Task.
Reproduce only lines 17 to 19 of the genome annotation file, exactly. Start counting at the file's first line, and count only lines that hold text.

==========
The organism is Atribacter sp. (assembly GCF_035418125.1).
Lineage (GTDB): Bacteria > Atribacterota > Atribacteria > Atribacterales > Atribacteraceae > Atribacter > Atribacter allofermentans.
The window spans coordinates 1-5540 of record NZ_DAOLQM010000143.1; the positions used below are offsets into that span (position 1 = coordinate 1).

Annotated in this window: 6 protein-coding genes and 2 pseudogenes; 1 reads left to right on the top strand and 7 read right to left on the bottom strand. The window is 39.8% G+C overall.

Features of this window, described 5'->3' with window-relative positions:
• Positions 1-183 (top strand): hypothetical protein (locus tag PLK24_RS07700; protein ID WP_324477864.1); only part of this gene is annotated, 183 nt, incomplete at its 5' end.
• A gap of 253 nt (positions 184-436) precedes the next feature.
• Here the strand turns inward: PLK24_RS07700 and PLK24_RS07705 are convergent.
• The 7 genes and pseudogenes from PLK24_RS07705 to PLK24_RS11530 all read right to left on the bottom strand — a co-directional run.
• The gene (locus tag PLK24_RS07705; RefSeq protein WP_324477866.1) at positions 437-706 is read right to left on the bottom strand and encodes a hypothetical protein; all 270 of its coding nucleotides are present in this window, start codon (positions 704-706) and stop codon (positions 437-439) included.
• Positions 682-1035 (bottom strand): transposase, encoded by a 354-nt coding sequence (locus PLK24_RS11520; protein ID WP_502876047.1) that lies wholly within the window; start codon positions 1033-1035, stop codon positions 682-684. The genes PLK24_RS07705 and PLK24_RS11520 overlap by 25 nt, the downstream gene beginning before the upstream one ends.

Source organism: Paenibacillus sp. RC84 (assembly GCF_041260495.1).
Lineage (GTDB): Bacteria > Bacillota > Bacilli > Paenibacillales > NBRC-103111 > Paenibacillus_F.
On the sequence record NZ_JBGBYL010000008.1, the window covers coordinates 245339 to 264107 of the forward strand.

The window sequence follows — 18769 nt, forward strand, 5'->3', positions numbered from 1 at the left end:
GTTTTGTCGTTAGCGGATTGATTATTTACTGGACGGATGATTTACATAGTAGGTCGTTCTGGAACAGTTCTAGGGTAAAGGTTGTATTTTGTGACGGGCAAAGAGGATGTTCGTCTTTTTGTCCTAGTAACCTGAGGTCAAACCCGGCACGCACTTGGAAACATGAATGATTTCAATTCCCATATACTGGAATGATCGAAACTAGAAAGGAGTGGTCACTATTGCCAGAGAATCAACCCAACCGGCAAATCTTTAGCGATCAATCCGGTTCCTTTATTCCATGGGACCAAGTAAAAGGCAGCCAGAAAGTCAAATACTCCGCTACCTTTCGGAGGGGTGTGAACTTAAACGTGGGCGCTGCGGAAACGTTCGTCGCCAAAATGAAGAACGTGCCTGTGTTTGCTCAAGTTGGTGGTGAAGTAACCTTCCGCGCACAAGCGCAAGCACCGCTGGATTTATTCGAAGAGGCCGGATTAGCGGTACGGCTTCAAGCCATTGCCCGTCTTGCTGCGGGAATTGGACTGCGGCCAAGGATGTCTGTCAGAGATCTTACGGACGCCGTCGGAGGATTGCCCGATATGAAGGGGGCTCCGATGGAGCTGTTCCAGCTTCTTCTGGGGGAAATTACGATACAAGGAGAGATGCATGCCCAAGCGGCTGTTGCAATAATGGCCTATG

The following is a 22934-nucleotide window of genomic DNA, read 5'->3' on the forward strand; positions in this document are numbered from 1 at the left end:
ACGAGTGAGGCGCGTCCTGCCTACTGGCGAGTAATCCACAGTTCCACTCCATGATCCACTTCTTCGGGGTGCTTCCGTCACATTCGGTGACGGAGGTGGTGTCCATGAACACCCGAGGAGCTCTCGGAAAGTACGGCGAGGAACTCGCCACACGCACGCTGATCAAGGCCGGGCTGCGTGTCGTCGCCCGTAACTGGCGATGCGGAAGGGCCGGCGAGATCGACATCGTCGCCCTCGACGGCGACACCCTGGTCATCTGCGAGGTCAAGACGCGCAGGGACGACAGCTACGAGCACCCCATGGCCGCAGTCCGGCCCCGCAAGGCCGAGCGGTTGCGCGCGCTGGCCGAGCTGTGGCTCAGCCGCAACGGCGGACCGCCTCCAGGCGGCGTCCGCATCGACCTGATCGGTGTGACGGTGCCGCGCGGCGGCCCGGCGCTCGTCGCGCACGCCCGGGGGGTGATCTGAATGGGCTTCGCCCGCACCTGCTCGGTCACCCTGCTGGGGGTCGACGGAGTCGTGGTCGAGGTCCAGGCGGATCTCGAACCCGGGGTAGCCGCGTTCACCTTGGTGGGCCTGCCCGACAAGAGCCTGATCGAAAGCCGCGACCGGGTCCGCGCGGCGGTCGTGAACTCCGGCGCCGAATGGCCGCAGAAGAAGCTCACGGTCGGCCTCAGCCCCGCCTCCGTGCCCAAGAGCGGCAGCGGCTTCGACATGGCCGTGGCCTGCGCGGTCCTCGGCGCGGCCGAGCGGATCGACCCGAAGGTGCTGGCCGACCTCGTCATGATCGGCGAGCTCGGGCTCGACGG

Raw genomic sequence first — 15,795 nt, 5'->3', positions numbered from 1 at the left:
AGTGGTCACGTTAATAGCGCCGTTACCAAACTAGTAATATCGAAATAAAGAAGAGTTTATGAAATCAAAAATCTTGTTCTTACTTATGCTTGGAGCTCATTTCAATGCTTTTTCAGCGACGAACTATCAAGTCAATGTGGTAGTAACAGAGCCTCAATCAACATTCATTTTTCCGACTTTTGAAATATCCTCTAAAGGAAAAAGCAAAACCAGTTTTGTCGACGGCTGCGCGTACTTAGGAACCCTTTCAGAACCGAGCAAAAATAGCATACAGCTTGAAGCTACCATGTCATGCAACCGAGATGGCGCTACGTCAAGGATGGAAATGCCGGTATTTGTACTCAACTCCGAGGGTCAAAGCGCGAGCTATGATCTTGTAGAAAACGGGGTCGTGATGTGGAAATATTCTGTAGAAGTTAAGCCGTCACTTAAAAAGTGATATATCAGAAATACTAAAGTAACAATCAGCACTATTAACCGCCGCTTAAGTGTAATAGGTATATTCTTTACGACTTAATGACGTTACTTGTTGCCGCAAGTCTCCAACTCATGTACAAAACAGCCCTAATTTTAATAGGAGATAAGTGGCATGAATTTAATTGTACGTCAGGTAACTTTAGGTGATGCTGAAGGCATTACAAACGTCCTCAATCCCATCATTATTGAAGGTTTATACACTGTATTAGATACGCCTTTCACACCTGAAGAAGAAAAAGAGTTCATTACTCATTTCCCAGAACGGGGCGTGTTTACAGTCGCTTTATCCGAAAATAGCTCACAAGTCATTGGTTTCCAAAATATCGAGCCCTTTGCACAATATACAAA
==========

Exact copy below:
The following is a 22934-nucleotide window of genomic DNA, read 5'->3' on the forward strand; positions in this document are numbered from 1 at the left end:
ACGAGTGAGGCGCGTCCTGCCTACTGGCGAGTAATCCACAGTTCCACTCCATGATCCACTTCTTCGGGGTGCTTCCGTCACATTCGGTGACGGAGGTGGTGTCCATGAACACCCGAGGAGCTCTCGGAAAGTACGGCGAGGAACTCGCCACACGCACGCTGATCAAGGCCGGGCTGCGTGTCGTCGCCCGTAACTGGCGATGCGGAAGGGCCGGCGAGATCGACATCGTCGCCCTCGACGGCGACACCCTGGTCATCTGCGAGGTCAAGACGCGCAGGGACGACAGCTACGAGCACCCCATGGCCGCAGTCCGGCCCCGCAAGGCCGAGCGGTTGCGCGCGCTGGCCGAGCTGTGGCTCAGCCGCAACGGCGGACCGCCTCCAGGCGGCGTCCGCATCGACCTGATCGGTGTGACGGTGCCGCGCGGCGGCCCGGCGCTCGTCGCGCACGCCCGGGGGGTGATCTGAATGGGCTTCGCCCGCACCTGCTCGGTCACCCTGCTGGGGGTCGACGGAGTCGTGGTCGAGGTCCAGGCGGATCTCGAACCCGGGGTAGCCGCGTTCACCTTGGTGGGCCTGCCCGACAAGAGCCTGATCGAAAGCCGCGACCGGGTCCGCGCGGCGGTCGTGAACTCCGGCGCCGAATGGCCGCAGAAGAAGCTCACGGTCGGCCTCAGCCCCGCCTCCGTGCCCAAGAGCGGCAGCGGCTTCGACATGGCCGTGGCCTGCGCGGTCCTCGGCGCGGCCGAGCGGATCGACCCGAAGGTGCTGGCCGACCTCGTCATGATCGGCGAGCTCGGGCTCGACGG

Raw genomic sequence first — 15,795 nt, 5'->3', positions numbered from 1 at the left: